Hidden Gem: Belmont Vegetarian a true calling for owner — and its many fans

Whoever said bacon makes everything better has obviously never eaten at Belmont Vegetarian, a diminutive and distinct eatery nestled in the first floor of a three-decker on a bustling, sloping corner of Bell Hill.

Between the plentiful vegan and vegetarian dishes and the island-inspired flavors, coming in for lunch will not leave you wondering, “Where’s the beef?”

At Belmont Vegetarian, 157 Belmont St., the term vegetarian is about more than taking advantage of a trendy buzzword-turned-lifestyle that continues to grow in popularity. Instead, for owner Stephen Jones, it’s an homage to his mother, how he grew up and a way of life to which many in his current neighborhood can relate.

“I was raised in poor circumstances and meat was expensive,” he says. “My mom did the best she could with what she had and meat wasn’t always an option, so she raised me to be a vegetarian through no fault of her own.”

Hidden Gem: Café Reyes

If you have ever spent a night out on Shrewsbury Street, you know there’s a large, diverse menu of food from which to choose. During fall days, you can squeeze into the hectic — let’s say intimate — seating at the Flying Rhino or enjoy a drink at the underrated bar at 111 Chop House.

For many, though, including yours truly, nothing compares to the sweet sounds of salsa music on a breezy afternoon while biting into a delicious slice of flan.

Walking into Café Reyes, 421 Shrewsbury St., you are instantly ensconced in Cuban culture. The brightly colored walls of the entryway to the café percolate your imagination while your ears are filled with the rich sounds of Prince Royce, a successful bachata singer.

Where Dante’s Restaurant used to stand, brilliant colors, blue suede chairs and picture frames capturing the streets of Cuba mingle with the enticing and formidable fragrance of freshly chopped herbs. Café Reyes, opened in January, seems to be the perfect slice of Little Havana.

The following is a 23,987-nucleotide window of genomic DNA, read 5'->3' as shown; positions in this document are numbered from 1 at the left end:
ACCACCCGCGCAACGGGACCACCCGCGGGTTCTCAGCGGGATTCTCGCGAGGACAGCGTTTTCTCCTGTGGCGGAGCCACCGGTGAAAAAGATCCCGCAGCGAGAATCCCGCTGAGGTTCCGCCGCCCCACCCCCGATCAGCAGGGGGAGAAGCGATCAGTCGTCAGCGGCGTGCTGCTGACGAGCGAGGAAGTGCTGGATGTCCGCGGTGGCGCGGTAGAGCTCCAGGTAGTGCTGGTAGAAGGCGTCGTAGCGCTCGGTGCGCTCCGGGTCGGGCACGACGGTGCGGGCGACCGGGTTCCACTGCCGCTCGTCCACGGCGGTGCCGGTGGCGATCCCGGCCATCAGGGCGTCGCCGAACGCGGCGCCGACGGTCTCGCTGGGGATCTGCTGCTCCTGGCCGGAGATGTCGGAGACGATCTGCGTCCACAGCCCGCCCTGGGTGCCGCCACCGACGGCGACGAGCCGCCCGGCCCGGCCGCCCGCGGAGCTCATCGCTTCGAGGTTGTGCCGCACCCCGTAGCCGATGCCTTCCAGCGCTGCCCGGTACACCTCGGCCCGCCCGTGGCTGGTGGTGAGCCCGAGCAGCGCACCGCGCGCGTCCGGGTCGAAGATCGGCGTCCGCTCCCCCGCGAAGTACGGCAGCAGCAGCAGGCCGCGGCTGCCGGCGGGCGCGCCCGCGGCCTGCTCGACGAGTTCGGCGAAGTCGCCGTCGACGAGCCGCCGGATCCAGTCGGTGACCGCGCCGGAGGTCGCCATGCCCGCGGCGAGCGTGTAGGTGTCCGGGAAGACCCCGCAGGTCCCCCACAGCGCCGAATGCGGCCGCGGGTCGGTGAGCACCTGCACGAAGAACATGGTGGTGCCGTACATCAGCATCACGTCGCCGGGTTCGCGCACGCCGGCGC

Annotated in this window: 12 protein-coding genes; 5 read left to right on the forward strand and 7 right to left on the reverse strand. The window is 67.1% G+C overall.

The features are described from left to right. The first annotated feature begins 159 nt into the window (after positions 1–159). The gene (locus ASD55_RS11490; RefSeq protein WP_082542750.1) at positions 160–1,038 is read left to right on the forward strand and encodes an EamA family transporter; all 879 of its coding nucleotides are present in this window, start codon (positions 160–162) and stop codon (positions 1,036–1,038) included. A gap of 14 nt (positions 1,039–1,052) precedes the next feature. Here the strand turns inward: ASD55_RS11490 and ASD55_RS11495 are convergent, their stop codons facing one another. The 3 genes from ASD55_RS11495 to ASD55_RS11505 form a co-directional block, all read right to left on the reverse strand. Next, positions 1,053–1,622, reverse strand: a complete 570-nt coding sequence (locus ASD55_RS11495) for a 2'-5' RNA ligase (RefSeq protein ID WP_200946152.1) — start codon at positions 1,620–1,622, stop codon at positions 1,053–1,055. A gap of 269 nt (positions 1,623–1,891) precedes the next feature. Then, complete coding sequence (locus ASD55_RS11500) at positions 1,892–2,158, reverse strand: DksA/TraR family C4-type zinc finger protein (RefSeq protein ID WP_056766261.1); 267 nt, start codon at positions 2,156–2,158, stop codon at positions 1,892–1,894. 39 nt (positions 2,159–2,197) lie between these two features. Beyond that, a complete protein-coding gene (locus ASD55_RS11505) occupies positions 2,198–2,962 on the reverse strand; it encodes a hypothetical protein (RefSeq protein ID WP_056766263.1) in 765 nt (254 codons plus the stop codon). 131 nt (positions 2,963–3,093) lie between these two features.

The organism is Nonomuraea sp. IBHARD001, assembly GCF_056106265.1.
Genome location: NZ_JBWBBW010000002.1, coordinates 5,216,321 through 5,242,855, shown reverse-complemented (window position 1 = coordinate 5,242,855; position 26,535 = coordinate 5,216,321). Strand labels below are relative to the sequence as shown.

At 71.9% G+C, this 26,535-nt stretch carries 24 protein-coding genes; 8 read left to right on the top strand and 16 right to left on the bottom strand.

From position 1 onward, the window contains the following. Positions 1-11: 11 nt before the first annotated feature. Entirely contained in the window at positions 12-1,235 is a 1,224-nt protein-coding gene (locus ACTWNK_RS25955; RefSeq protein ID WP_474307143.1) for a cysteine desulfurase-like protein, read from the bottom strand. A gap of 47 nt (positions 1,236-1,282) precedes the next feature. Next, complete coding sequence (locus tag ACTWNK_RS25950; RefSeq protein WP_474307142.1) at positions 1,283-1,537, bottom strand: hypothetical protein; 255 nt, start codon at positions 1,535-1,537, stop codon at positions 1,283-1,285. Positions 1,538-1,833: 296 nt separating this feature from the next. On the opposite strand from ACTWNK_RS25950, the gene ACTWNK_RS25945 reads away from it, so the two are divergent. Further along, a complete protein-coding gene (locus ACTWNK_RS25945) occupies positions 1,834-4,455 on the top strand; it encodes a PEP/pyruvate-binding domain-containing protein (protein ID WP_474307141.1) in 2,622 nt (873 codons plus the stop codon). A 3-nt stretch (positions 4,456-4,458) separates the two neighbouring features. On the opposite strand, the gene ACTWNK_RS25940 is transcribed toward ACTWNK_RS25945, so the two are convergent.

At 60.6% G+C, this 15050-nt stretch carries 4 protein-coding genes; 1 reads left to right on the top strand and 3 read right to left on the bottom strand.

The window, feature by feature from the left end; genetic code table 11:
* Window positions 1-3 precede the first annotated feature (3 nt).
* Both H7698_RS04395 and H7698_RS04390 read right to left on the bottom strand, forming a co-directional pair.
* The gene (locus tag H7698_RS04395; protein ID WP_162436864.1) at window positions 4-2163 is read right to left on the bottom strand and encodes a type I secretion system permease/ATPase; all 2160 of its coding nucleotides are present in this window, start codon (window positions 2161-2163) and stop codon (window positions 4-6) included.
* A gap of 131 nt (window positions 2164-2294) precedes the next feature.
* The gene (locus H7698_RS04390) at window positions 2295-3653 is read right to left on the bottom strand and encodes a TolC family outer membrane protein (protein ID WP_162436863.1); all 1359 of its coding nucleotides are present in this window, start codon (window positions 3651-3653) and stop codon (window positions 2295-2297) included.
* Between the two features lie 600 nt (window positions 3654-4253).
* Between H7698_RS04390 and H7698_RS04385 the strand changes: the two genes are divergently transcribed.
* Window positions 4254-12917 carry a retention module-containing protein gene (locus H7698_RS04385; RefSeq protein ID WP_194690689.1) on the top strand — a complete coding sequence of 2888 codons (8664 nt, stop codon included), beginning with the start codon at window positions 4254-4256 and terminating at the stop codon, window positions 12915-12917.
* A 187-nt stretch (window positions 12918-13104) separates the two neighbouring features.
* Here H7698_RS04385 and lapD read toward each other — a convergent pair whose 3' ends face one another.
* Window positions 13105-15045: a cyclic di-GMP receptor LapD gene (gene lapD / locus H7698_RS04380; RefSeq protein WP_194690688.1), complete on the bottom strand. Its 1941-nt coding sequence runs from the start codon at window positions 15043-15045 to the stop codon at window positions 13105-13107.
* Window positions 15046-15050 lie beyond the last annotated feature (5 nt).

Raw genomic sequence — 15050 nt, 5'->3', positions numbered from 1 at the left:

Hidden Gem: Addie Lee’s Soul Food

Known for its countless restaurants and diverse set of foodie residents, Worcester has for the past 10 months been given a glimpse into the culture of Southern hospitality through the flavorful and hearty dishes of Addie Lee’s Soul Food Restaurant, 596 Main St.  — a place many are calling a “home away from home.”

Addie Lee's Soul Food, at the corner of Main and Austin streets, opened last November.

Giselle Rivera-Flores / For Worcester Sun

Addie Lee’s Soul Food, at the corner of Main and Austin streets, opened last November.

Inside the bright space with the large windows wrapping the corner eatery, and stretched fully across the open-floor concept, stands a line of patrons bombarding the counter with countless lunch orders.

“The sweet potatoes are to die for,” says Krysten Demello, an early and loyal customer of Addie Lee’s. Krysten and her friend Stephanie Reynolds-King explain their love of the homestyle cooking and the satisfaction they feel after eating a dish for lunch. “If you try anything today, let it be the yams,” they say.

Hidden Gem: Shawarma Palace

Shawarma Palace

Sun photo / The Worcester Sun

The Shawarma Place, 3 Pleasant St.

Hidden Gem is a regular feature spotlighting local businesses you may not know about. What’s your Hidden Gem? Let us know at info@worcester.ma or in the comment section below.

Let’s face it, everyone has a list.

You’re out with friends, chatting with colleagues, discussing the day with your significant other. Someone says, “Hey, you know a place we should try?” What follows is added to your mental list of places you should visit.

It can be a restaurant, specialty store, salon — anywhere, really.